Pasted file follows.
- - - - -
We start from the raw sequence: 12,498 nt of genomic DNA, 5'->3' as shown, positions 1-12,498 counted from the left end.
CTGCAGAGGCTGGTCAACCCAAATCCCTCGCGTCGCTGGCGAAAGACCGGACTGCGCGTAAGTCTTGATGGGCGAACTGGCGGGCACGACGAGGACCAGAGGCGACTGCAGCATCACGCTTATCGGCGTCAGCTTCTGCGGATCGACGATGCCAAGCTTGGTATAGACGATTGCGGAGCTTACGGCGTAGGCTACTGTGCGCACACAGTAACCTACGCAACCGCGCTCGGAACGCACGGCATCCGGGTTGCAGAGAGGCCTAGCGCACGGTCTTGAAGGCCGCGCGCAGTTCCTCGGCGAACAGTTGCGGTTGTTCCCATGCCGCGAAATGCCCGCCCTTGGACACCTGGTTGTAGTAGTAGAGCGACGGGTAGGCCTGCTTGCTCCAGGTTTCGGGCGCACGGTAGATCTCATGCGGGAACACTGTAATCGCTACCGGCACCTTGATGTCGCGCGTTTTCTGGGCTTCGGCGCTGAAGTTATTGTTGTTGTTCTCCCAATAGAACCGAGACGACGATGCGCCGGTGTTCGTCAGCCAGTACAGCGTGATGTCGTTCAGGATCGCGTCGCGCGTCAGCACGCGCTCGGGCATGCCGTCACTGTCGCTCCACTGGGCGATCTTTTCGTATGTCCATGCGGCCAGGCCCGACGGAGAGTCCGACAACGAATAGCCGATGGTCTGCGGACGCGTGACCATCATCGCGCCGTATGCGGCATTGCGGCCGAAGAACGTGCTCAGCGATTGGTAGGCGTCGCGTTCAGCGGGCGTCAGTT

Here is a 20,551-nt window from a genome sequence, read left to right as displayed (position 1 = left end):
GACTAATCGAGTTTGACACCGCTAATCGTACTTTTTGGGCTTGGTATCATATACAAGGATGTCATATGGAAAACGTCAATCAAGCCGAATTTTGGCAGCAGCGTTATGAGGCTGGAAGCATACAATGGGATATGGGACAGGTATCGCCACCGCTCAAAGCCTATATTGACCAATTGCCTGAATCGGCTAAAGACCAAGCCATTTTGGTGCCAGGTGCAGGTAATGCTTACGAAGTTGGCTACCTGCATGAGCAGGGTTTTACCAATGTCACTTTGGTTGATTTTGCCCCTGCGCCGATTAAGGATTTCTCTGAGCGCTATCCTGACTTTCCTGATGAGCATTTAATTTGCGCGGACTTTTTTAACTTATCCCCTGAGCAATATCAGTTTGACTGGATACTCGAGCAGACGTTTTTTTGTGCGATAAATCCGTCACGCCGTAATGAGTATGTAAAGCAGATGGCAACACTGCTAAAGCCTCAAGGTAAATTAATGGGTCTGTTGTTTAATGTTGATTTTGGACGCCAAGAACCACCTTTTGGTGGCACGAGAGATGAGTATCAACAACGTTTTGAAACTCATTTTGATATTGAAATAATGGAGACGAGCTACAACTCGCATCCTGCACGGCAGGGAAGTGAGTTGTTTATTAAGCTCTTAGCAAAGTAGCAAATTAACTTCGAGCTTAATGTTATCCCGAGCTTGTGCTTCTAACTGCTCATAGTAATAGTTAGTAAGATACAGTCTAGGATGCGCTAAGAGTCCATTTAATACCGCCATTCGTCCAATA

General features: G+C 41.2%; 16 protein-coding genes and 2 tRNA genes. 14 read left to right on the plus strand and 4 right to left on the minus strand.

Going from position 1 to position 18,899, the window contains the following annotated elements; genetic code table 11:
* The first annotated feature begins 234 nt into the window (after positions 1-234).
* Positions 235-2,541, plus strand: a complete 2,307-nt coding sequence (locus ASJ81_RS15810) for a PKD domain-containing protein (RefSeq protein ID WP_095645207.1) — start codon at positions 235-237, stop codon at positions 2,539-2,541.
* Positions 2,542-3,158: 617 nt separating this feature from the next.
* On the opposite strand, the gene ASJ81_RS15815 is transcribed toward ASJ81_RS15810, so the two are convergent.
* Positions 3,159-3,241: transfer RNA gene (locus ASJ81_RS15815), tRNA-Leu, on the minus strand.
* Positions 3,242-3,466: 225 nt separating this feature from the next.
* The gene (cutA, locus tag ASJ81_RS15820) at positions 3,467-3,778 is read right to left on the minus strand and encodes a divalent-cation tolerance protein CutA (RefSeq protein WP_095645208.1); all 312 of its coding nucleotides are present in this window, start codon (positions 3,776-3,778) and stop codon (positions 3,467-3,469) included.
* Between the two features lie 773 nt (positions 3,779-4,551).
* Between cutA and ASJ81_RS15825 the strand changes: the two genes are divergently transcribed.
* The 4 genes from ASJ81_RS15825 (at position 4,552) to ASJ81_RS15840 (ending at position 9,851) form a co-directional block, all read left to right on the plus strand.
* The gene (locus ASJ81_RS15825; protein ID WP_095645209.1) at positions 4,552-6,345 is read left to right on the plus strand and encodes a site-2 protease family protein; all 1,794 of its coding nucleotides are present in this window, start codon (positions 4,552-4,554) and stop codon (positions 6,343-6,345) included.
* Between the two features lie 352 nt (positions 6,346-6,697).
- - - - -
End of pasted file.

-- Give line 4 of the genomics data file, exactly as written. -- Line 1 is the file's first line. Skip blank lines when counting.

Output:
GACTAATCGAGTTTGACACCGCTAATCGTACTTTTTGGGCTTGGTATCATATACAAGGATGTCATATGGAAAACGTCAATCAAGCCGAATTTTGGCAGCAGCGTTATGAGGCTGGAAGCATACAATGGGATATGGGACAGGTATCGCCACCGCTCAAAGCCTATATTGACCAATTGCCTGAATCGGCTAAAGACCAAGCCATTTTGGTGCCAGGTGCAGGTAATGCTTACGAAGTTGGCTACCTGCATGAGCAGGGTTTTACCAATGTCACTTTGGTTGATTTTGCCCCTGCGCCGATTAAGGATTTCTCTGAGCGCTATCCTGACTTTCCTGATGAGCATTTAATTTGCGCGGACTTTTTTAACTTATCCCCTGAGCAATATCAGTTTGACTGGATACTCGAGCAGACGTTTTTTTGTGCGATAAATCCGTCACGCCGTAATGAGTATGTAAAGCAGATGGCAACACTGCTAAAGCCTCAAGGTAAATTAATGGGTCTGTTGTTTAATGTTGATTTTGGACGCCAAGAACCACCTTTTGGTGGCACGAGAGATGAGTATCAACAACGTTTTGAAACTCATTTTGATATTGAAATAATGGAGACGAGCTACAACTCGCATCCTGCACGGCAGGGAAGTGAGTTGTTTATTAAGCTCTTAGCAAAGTAGCAAATTAACTTCGAGCTTAATGTTATCCCGAGCTTGTGCTTCTAACTGCTCATAGTAATAGTTAGTAAGATACAGTCTAGGATGCGCTAAGAGTCCATTTAATACCGCCATTCGTCCAATA